People have reached the end of the line in dealing with has been happening. And Senegal might be known as a peaceful country, but people want change at any cost. The young people have shown that they will take to the streets as they become more and more frustrated. And it is their right to do so. Perhaps they think it is the only solution for them.

Ousmane Dia Khate, 75 years old

 

I voted today. It was quiet, there was no trouble. What comes next, I do not know.

I have always voted for Wade, but I am 75 years old and I cannot guarantee that [I will] have all of my wits.

Sometimes, I forget things. But Wade is 85 years old!

It is obvious: he must go. He does not have the right to be here again.

And sometimes when I hear that people say that Wade has control over all his wits - even more than people younger than him - I feel sad because I know this is unfair and untrue. I really feel sad.

I have always voted, and I think that all young people should try their best to contribute to the building of their country. And I can't say who is responsible for all the chaos that has occurred, but I can say that is the regime that has created the conditions for such things to occur.

However - destroying things, burning and damaging public goods - this is not fair. Perhaps these young people do not really want to be doing these things, and if I was them, I would not destroy things. I would certainly participate by trying to vote out the regime. But I do understand the frustration.

In 2000, things were excellent and Senegal was an example for countries all over Africa. Everyone was talking about Senegal and there was a lot of hope. When Wade became president, everyone said we were the example of democracy. Unfortunately, there are some people on his side who are so accustomed to the favours and riches linked with the regime that they can no longer see the reality of things.

When I was working in Cameroon in 2000, I voted for Wade from there. At the time, the people of Cameroon would look at me as if I was a messiah or something ... because they wanted to see a Senegalese because everyone was proud of us. Today everything has died away.

Seynabou Cisse, 89 years old

 

I came here to vote only because my daughter forced me to do so. I would not have come if she did not bring me here, because my legs often ache, and I did not feel it was necessary to come and vote.

I have very little expectations of anything changing, and this vote will do nothing for me.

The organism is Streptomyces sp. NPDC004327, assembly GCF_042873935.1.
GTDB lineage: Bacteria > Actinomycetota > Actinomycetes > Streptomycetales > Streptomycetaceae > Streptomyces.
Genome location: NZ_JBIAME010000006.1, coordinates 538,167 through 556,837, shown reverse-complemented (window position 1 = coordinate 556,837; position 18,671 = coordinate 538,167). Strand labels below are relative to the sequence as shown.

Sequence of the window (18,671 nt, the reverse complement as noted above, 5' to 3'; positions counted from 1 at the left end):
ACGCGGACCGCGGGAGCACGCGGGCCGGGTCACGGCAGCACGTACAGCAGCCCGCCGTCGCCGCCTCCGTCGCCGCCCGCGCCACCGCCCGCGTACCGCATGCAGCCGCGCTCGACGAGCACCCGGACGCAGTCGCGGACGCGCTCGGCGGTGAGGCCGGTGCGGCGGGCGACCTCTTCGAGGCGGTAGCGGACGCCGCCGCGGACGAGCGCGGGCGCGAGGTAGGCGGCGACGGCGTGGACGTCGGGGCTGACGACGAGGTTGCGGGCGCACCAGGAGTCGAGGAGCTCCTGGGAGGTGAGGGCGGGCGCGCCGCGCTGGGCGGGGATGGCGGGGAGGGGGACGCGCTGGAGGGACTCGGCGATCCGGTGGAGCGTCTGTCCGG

I have always voted, even in 2007 I voted. But when I think of the violence, I am quite sad, as a mother, to hear of so many deaths. Every time I hear about a death, it is quite painful for me. These are children, and they all have mothers who must deal with the loss.

About Wade's candidacy, it is not my business. I do not expect anything from him. I have voted, I am going home, and he can do whatever he wants to do.

Sory Ba, 72 years old

 

I voted to participate in selecting the person who will lead our country.

When I think about the violence of this election, I can only conclude that the people who are organising the violence and say they want to be president, are not really serious about leading this country.

Everyone knows who is guilty of this violence. People have come here from other towns, not known by anyone in this city and then claim to want to be president of the republic. It is caused by the anonymous people who have come here trying to get attention: "Here you look at me, this is what I am capable of".

If the constitutional council has allowed Wade to run there is nothing anyone can do.

And if you don't like it, no one is forcing you to vote for him. You can vote for someone else. There is no need to create violence.

For 40 years this country was run by the same people, and let me tell you, they did nothing for this place. The little that has happened here is only because of Wade.

And it is not hard to see what he has done. It is all around us. But people are just empty vessels. They have the mind of fish.

Follow Al Jazeera's Azad Essa in Senegal on Twitter: @AzadEssa

Source:
Al Jazeera